Industry voice: Local authorities should bring platform thinking to the centre of their service transformation, writes Ian Robson, business development director of Hitachi Solutions
A strong trend is emerging among local authorities looking to build their digital transformation on core modern platforms.
They can see the immense advantages in using a common system with a wide range of capabilities, the flexibility to handle many processes, and the capacity for 'self-configuring' new services as processes are transformed rather than needing in-depth coding skills for each development.
But different authorities are at different points in the journey to this utopia of using a core platform for service delivery. Some are making strong progress, but more are still at the pilot and proof of concept stage, and others have the ambition but are dealing with internal barriers before making the commitment to one platform.
It raises a number of questions around how to develop the momentum for wider deployments, so that more councils feel confident in taking the first steps and deliver a series of visible benefits that encourage others to follow.
This formed the basis of a UKA Live discussion in which I took part with Nadira Hussain, director of development, leadership and research at Socitm, Andrew Boxall, head of technology at Shropshire Council, and Rob Musekiwa, digital lead at Warwickshire County Council. It provided insights on the challenges faced by councils but also the likely solutions in harnessing a core platform for service delivery.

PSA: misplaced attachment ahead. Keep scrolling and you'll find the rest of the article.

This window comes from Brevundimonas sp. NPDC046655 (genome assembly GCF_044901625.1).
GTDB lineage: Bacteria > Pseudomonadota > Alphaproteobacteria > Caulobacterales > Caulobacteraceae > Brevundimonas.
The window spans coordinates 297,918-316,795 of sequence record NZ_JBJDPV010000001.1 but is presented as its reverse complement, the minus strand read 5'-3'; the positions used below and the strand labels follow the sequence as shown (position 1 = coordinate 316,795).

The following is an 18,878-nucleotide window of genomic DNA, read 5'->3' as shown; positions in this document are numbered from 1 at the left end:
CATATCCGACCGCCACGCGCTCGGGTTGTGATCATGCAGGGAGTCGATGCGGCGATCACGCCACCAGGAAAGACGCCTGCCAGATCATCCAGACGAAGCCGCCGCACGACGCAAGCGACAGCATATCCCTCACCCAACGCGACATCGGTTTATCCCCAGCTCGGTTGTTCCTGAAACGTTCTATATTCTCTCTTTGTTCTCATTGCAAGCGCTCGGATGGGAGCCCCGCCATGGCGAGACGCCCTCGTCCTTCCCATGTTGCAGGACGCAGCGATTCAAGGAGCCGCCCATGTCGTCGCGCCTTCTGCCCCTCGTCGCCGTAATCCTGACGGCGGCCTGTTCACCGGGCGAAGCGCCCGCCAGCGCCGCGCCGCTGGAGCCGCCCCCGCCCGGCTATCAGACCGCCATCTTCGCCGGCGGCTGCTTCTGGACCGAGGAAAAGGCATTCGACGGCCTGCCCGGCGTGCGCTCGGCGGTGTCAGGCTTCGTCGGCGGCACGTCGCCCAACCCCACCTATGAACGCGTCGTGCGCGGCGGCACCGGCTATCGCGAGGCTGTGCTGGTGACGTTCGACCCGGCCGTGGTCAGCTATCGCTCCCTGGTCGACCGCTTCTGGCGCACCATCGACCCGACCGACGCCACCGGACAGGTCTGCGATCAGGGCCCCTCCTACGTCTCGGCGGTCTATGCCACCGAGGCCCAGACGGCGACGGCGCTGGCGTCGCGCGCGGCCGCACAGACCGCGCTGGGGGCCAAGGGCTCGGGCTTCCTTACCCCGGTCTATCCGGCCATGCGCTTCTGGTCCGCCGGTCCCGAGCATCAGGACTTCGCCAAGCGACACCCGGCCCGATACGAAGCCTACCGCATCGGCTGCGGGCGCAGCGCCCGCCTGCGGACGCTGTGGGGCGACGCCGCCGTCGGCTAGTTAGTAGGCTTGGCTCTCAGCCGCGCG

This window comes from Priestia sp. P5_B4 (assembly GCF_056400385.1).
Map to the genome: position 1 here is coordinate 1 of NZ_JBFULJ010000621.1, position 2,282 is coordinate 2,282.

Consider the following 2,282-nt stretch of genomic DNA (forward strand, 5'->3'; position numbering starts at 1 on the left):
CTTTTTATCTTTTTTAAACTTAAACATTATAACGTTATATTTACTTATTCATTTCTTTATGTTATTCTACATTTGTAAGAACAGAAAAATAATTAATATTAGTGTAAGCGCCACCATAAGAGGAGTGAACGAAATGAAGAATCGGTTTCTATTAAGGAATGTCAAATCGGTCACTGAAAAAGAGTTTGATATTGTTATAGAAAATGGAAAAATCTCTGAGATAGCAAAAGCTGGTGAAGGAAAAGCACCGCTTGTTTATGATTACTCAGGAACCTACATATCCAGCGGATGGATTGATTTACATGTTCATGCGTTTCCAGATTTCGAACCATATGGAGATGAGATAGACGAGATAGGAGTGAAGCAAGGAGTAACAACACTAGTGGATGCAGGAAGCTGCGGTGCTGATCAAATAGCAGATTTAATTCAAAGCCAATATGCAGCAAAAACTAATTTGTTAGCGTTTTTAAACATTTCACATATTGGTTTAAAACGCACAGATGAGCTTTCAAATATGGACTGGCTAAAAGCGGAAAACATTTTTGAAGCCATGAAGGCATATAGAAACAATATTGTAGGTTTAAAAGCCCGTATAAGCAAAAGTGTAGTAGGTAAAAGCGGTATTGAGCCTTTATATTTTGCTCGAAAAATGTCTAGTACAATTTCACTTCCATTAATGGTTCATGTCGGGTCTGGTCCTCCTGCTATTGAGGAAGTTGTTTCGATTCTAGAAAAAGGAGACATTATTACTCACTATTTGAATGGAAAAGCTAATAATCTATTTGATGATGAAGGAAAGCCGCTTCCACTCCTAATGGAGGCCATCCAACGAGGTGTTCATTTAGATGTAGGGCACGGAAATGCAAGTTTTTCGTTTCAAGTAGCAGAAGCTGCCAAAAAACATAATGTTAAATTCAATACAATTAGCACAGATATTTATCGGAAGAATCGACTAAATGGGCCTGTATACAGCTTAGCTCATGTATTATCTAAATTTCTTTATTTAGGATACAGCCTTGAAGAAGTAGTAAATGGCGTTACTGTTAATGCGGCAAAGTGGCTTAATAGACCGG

There was a clear consensus on what technology can achieve, with references to experience with Microsoft Dynamics 365. This platform’s modular capability provides the scope for a gradual approach to redesigning services, creating common process building blocks that can help to replace, and reduce, the number of line of business applications that are currently maintained. This inevitably leads to savings, and underpinning operations with a modern platform capable of providing intelligent, multi-platform delivery will provide more accessible services and better outcomes for the public.
Councils' should take the lead in working out their strategy, drawing on internal subject matter expertise to find the ‘transformation sweet spot’ that provides for a continual improvement in operations. And it should invest in its own people to become a hub of expertise in using the platform.
However, even those organisations with a strong in-house digital capability can have gaps in their technical expertise – which is where the support and knowledge transfer approach of a partner such as Hitachi Solutions comes to the fore. It has the in-depth knowledge of the platform to help jumpstart the transformation process and upskill internal staff, with the aim of delivering rapid RoI to drive momentum. Working in partnership, organisations like this can be called in for particularly complex challenges or where specialist support is required.
More than technology
It is also necessary to deal with a series of business and cultural issues. These include the familiar need for leadership in providing a vision of the platform’s role and encouraging staff to think of it as a key element in future service improvement, rather than a potential threat to jobs. Part of this lies in articulating the desired outcomes, so that they see it is about creating a more effective organisation and better services, more than just a change in technology.
Understanding the business requirements is the best starting point, ensuring that service leaders make clear what is needed for better outcomes so that the specialists can then help to define the solution. And making a good start with one service, showing that it delivers tangible benefits, can do a lot to promote positive thinking throughout the organisation. It reflects the established strategy in digital development of finding quick, inexpensive wins and using them to build the business case for a more ambitious plan.